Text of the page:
Enter: my move to Germany. I’m thoroughly enjoying not having to buy expensive dresses that will only be worn once, going to 3 different parties, etc. It’s kind of nice to still be in the friend-making process. A welcome change.

We went to a wedding a few months ago (my first here) and I was totally shocked. In awe, really. It was beautiful. It was kind of small. It was practical.

In the news lately, the Germans and Germany as a whole have been criticized for not wanting to give their hard-earned money to other European countries in need. First of all, you can’t blame them, they’ve worked hard to stay mostly out of crisis and one should never reward the bad behavior of others. Second of all, it’s not really that the Germans don’t WANT to help the rest of the EU, but throwing away money doesn’t appear to be in their nature. This is the culture with a ridiculously low national debt. These are the people that actually save up to buy cars and build houses. The people with social (read: nearly free) education and health care, the country where credit cards are rarely accepted, but your check card is. They really do seem to think need vs. want. And if it isn’t a need, it’s not coming home most of the time.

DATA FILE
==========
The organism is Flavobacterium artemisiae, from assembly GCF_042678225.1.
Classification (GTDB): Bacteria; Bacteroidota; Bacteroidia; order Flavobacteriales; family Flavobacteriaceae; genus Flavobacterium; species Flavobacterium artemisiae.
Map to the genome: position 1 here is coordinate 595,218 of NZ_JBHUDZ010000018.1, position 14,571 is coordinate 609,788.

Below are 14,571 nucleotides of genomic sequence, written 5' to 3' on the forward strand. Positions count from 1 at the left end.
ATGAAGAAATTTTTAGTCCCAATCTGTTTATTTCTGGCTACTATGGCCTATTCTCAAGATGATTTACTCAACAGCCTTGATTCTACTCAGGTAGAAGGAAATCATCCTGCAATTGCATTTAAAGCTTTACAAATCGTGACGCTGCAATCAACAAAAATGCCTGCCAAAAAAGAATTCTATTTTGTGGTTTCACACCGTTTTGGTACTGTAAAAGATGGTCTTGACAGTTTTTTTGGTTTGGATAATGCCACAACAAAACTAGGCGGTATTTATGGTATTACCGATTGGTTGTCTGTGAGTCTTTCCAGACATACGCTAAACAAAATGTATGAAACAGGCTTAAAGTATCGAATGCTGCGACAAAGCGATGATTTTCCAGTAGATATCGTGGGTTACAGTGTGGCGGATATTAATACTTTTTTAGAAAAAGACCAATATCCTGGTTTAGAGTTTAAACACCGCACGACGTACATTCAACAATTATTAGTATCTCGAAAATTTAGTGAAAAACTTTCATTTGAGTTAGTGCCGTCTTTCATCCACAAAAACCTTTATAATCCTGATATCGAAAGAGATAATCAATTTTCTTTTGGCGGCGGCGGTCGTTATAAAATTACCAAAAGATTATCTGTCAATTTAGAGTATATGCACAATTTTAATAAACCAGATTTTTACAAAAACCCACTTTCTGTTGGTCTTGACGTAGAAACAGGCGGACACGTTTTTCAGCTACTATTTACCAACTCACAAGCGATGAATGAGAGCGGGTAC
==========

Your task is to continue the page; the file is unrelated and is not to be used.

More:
At this wedding, there were no bridesmaids. No limo. No ‘color theme’. One witness (rather than bridesmaids and groomsmen) on each side. No overdone wedding dress. I think the groom just wore a suit. Not a tux. It was decidedly low-key. And from what natives, my friends and other wedding-goers told me, a pretty normal ‘German wedding’. Because you know I had to ask questions.

And my favorite part (finally, the subject of the blog): the ‘wedding table’. At Neubert. In our town. No bridal registry, no rabid couple running loose in the Target with a scan gun. Just a pile of things that the couple liked, sitting on a table with their photo and wedding date, in a furniture + housewares store. If something’s not on the table, it’s either already been bought or they didn’t want it.

How. Fricking. Practical.

The family and friends can swing by and grab something, have it wrapped, and go to the wedding. Done.

Later, I got this from the website HOWTOGERMANY:

Traditionally, gifts for most weddings in Germany are provided through a Hochzeitstisch (Wedding Table). A couple has their Hochzeitstisch at a particular German store and they literally set up a table with the chosen gifts placed on it. Friends and family visit the store in person and buy something from the table as a gift.

A. Mazing.

I know that I’m jaded. I know that after 29 years in Germany I might think less of this political and financial utopia that I live in, or at the very least see the flaws as equal to those I’ve found in the US system… But for now, I am really thankful and admirable of the levels of discretion, practicality and common sense around here. It’s nice to be in a place where responsibility in all its forms is still important.

~Gina (German-Way Guest Blogger)